"Hon. Chihana had a major operation and after that he was put in the intensive care unit but his condition is stable. I do not know where he was operated on but it had something to do with the skull," she said.

        Deputy Information Minister John Bande referred the matter to the Health Minister Hetherwick Ntaba who was reported to be in Geneva, Switzerland.

        Aford publicity secretary Norman Nyirenda said when Chihana's situation got worse, the family alerted the Office of the President and Cabinet who took him to Mwaiwathu Private Hospital.

        "The doctors at Mwaiwathu advised that he should be sent to South Africa and they even identified the doctor for him," he said.

        He said the costs are being met by the Malawi government, contradicting his earlier statement that his boss covered the cost.

        Mughogho is now in charge of the party.

        Gondwe will be a busy person when Parliament starts meeting on June 6 as she is the only Aford MP remaining.


        Pillane proposes presidential age limit

        by Emmanuel Muwamba , 22 May 2006 - 06:34:13

        A member of the DPP National Governing Council Abdul Pillane on Saturday urged members of political parties and the civil society to put an upper age limit in the Constitution for presidential candidates.

        Pillane was addressing members of political parties and civil society in Liwonde during a two-day follow up workshop to the National Conference on the Review of Constitution held in March in Lilongwe.

        "My view is that (an upper) age limit should be at 75. We have to give a chance to younger people to lead because in circumstance, when you age you become forgetful especially when sickly," said Pillane. "Overall, chances should be given to young people."

        But UDF secretary general Kennedy Makwangwala, whose party members agitated for the age limit during presentations, played the issue down.

        "I feel there is no logic to have an upper age limit for presidential candidates. If someone is 90 or 80 I don't know how that can influence the electorate not to vote for someone who is younger, I don't see any logic behind that," said Makwangwala.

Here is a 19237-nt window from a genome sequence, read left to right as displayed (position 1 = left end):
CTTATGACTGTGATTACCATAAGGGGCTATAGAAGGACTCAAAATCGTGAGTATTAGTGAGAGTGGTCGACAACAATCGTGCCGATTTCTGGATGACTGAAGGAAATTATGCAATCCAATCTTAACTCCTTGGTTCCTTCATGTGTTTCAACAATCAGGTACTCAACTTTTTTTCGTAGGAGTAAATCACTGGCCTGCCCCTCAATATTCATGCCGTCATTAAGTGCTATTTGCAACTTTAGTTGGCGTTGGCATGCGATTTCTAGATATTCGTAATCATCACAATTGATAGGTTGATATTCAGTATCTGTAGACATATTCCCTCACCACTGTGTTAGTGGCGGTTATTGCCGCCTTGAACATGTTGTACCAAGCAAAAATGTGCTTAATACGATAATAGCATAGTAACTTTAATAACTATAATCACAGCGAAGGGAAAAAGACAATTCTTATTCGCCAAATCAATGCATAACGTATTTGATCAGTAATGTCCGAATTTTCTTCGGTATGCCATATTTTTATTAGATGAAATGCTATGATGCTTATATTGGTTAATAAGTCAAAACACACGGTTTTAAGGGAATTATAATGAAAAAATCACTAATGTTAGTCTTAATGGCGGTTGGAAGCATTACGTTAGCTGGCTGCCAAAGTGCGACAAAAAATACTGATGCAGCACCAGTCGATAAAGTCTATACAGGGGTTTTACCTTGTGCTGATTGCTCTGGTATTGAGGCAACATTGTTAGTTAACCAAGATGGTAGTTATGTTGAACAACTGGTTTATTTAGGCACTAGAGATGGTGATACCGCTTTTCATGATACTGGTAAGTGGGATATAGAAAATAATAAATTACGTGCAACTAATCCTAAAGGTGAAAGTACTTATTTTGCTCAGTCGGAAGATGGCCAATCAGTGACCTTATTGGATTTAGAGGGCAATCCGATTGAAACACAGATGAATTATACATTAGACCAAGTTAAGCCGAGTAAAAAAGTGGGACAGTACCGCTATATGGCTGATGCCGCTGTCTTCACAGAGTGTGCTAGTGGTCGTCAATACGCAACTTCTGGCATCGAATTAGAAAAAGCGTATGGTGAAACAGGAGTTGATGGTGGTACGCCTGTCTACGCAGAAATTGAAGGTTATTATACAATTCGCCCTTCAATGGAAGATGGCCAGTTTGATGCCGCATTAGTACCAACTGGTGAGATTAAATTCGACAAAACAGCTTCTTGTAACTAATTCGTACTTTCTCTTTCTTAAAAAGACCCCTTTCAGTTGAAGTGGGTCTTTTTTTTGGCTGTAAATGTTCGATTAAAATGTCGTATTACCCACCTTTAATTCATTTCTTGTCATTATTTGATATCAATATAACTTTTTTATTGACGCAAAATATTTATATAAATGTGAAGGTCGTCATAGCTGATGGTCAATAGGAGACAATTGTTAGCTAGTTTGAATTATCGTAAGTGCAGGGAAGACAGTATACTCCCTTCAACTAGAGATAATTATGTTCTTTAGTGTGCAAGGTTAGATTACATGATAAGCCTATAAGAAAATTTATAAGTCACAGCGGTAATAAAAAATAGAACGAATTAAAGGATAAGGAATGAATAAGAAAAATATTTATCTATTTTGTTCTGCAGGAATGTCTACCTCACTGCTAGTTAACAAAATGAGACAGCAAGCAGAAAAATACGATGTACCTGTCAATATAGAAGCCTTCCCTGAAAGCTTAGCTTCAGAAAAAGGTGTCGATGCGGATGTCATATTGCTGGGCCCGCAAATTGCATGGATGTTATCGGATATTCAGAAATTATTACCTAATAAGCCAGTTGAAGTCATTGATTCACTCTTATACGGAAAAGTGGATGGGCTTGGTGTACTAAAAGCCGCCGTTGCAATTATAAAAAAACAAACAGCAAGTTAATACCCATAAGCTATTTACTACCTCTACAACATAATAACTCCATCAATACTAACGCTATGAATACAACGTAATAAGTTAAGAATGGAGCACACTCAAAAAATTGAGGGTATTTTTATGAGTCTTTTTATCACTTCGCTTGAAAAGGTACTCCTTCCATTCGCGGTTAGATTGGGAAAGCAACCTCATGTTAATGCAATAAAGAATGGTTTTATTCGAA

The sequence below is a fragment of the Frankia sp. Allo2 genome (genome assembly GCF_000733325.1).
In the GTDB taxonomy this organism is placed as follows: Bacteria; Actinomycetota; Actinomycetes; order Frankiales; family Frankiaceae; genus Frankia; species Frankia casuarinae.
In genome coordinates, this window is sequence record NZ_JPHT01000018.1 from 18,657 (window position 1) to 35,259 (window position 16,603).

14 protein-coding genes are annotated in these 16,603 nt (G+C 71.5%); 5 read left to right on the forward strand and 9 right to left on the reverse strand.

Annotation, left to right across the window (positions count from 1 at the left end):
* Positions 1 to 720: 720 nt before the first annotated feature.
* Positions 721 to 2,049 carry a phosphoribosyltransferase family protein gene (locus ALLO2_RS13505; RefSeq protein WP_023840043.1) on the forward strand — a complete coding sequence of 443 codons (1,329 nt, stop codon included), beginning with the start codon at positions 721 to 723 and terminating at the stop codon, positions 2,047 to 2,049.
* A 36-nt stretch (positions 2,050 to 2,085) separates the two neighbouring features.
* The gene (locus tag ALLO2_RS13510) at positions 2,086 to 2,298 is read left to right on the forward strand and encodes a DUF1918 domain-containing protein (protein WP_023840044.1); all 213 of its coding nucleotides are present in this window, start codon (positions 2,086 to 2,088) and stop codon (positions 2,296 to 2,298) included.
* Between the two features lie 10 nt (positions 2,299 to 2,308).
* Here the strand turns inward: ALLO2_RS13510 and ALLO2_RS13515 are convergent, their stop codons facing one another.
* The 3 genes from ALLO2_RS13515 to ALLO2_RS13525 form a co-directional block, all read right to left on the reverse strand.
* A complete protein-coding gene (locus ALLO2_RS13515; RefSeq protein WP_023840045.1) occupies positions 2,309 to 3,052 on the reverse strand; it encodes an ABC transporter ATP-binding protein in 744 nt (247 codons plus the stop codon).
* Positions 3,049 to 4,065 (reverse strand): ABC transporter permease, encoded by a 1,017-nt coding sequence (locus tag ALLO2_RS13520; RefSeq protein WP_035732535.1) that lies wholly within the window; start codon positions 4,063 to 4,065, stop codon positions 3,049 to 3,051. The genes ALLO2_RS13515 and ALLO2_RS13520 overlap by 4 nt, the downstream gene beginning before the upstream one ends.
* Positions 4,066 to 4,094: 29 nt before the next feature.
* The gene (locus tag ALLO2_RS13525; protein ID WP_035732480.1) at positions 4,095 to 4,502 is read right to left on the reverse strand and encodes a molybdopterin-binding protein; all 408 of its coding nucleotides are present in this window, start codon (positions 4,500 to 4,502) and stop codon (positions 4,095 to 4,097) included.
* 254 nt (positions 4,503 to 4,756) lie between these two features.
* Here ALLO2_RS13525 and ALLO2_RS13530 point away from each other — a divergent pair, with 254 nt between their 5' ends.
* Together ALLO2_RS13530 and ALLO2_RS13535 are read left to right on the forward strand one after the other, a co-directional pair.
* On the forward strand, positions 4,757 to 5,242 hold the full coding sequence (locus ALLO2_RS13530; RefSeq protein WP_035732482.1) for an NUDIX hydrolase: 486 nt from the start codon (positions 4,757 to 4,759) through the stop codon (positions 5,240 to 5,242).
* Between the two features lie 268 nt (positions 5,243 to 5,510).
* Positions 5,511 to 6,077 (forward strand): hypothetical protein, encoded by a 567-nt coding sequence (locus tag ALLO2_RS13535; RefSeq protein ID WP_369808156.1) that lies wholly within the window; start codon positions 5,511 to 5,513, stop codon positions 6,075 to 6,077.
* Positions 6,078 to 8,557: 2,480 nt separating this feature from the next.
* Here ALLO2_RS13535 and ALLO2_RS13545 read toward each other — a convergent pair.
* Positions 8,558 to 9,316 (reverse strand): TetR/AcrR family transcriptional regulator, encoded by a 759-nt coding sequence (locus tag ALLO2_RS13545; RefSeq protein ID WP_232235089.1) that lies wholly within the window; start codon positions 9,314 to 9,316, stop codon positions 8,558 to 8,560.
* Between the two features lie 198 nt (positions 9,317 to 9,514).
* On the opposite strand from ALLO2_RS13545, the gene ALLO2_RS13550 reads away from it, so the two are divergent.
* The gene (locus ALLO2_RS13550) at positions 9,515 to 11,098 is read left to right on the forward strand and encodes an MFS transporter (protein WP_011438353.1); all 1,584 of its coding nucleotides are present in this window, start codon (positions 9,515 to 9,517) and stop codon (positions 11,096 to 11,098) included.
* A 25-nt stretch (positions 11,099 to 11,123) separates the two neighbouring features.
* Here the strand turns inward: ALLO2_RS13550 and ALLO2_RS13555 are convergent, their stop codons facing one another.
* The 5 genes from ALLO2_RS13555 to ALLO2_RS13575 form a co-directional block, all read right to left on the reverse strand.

MCP participants at the workshop also vehemently objected to the proposal.

        MCP vice president Nicholas Dausi in an interview said: "There is no constitution in Africa which stipulates an upper age limit. So it would be strange in Malawi to have an upper age limit for presidential candidates."

        MDP President Kamlepo Kalua also opposed the need to have an upper age limit.

        "If we have personalities in mind that we want to discriminate against then it is unfortunate. The constitution we want to build is a guiding document for future generations and it should not bar certain individuals on the basis of grudges," he said.

        The Malawi Law Constitution Issues Paper of March 2006 says several submissions that were received put an upper presidential age limit in the Constitution.

        "It is argued that it is common sense that mental knowledge faculties tend to fail with age. As regards what the actual age limit should be the submissions are far from being agreed. The range is from 60 years to 80 years," read submissions in the Issues Paper.

        On whether MPs should double as ministers, Kalua said this should be the case.

        Makwangwala also said it is not right for MPs to serve as ministers because the Legislature, another arm of government, is reduced while the Executive branch is beefed up from another arm of government.

        "There is no separation of powers when MPs double as ministers," said Makwangwala.

        But Pillane said there is no problem for MPs to work as ministers as well, saying MPs are elected by the President.

        "One can serve both posts. There have been no problems before for people to double," said Pillane.

        The Centre for Multiparty Democracy funded the workshop through the Netherlands Institute for Multiparty Democracy.

        The objective was to come up with a collective position on the Issues Paper which will be presented to the Special Law Commission that will be constituted soon.


        Mussa hails new driving licence

        by Zainah Liwanda, 22 May 2006 - 06:58:52

        Transport and Public Works Minister Henry Mussa last week said the design of the Malawi-Sadc driving licence would guard against forgery and ensure that only skilled and legitimate drivers of particular vehicles are licensed.

        Mussa was speaking at the official launch of the licences in Lilongwe where he announced that traffic police would from July enforce speed limits and sober driving using Breathalysers which his ministry is in the process of procuring.

        The minister said financial constraints are the reason for the delay in procuring the equipment but assured that by July they would be available.

        "With the new equipment, the days of those who believe in the thrill of drink and driving are numbered," warned Mussa.

        Mussa added that with the new licence, government is optimistic that the country's roads would be safe.

        Acting Director of Road Traffic James Chirwa said the features that distinguish the new from the old licences are the Malawi national flag and a ghost image of the driver's photograph, among others.